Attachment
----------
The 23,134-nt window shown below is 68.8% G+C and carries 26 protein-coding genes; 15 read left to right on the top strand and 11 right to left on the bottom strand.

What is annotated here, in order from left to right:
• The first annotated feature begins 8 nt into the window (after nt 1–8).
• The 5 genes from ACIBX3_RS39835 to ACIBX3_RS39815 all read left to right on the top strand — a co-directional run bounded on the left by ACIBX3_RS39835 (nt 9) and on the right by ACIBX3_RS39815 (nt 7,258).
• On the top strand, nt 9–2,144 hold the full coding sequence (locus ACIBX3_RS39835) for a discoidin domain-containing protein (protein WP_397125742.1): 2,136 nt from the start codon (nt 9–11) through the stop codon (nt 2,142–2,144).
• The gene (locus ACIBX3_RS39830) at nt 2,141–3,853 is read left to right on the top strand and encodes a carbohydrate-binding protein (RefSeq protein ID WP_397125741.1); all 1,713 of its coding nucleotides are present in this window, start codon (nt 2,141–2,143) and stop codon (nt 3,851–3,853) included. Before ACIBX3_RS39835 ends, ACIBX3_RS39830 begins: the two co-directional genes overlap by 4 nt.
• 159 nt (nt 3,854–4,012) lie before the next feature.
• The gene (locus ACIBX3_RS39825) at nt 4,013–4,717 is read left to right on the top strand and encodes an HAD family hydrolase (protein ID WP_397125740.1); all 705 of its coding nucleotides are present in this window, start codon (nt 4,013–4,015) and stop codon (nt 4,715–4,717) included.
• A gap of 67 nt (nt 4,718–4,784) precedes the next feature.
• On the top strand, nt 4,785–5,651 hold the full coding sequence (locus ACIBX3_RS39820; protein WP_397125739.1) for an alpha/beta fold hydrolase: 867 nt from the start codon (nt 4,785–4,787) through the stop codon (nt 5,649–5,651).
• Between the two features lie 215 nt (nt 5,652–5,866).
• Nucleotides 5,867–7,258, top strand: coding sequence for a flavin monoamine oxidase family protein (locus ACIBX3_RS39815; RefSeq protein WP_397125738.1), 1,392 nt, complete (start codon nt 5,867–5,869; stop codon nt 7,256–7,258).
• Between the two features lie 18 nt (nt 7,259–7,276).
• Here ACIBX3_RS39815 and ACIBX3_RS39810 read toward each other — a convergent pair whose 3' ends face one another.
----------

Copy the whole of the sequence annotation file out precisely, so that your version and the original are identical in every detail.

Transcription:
The 23,134-nt window shown below is 68.8% G+C and carries 26 protein-coding genes; 15 read left to right on the top strand and 11 right to left on the bottom strand.

What is annotated here, in order from left to right:
• The first annotated feature begins 8 nt into the window (after nt 1–8).
• The 5 genes from ACIBX3_RS39835 to ACIBX3_RS39815 all read left to right on the top strand — a co-directional run bounded on the left by ACIBX3_RS39835 (nt 9) and on the right by ACIBX3_RS39815 (nt 7,258).
• On the top strand, nt 9–2,144 hold the full coding sequence (locus ACIBX3_RS39835) for a discoidin domain-containing protein (protein WP_397125742.1): 2,136 nt from the start codon (nt 9–11) through the stop codon (nt 2,142–2,144).
• The gene (locus ACIBX3_RS39830) at nt 2,141–3,853 is read left to right on the top strand and encodes a carbohydrate-binding protein (RefSeq protein ID WP_397125741.1); all 1,713 of its coding nucleotides are present in this window, start codon (nt 2,141–2,143) and stop codon (nt 3,851–3,853) included. Before ACIBX3_RS39835 ends, ACIBX3_RS39830 begins: the two co-directional genes overlap by 4 nt.
• 159 nt (nt 3,854–4,012) lie before the next feature.
• The gene (locus ACIBX3_RS39825) at nt 4,013–4,717 is read left to right on the top strand and encodes an HAD family hydrolase (protein ID WP_397125740.1); all 705 of its coding nucleotides are present in this window, start codon (nt 4,013–4,015) and stop codon (nt 4,715–4,717) included.
• A gap of 67 nt (nt 4,718–4,784) precedes the next feature.
• On the top strand, nt 4,785–5,651 hold the full coding sequence (locus ACIBX3_RS39820; protein WP_397125739.1) for an alpha/beta fold hydrolase: 867 nt from the start codon (nt 4,785–4,787) through the stop codon (nt 5,649–5,651).
• Between the two features lie 215 nt (nt 5,652–5,866).
• Nucleotides 5,867–7,258, top strand: coding sequence for a flavin monoamine oxidase family protein (locus ACIBX3_RS39815; RefSeq protein WP_397125738.1), 1,392 nt, complete (start codon nt 5,867–5,869; stop codon nt 7,256–7,258).
• Between the two features lie 18 nt (nt 7,259–7,276).
• Here ACIBX3_RS39815 and ACIBX3_RS39810 read toward each other — a convergent pair whose 3' ends face one another.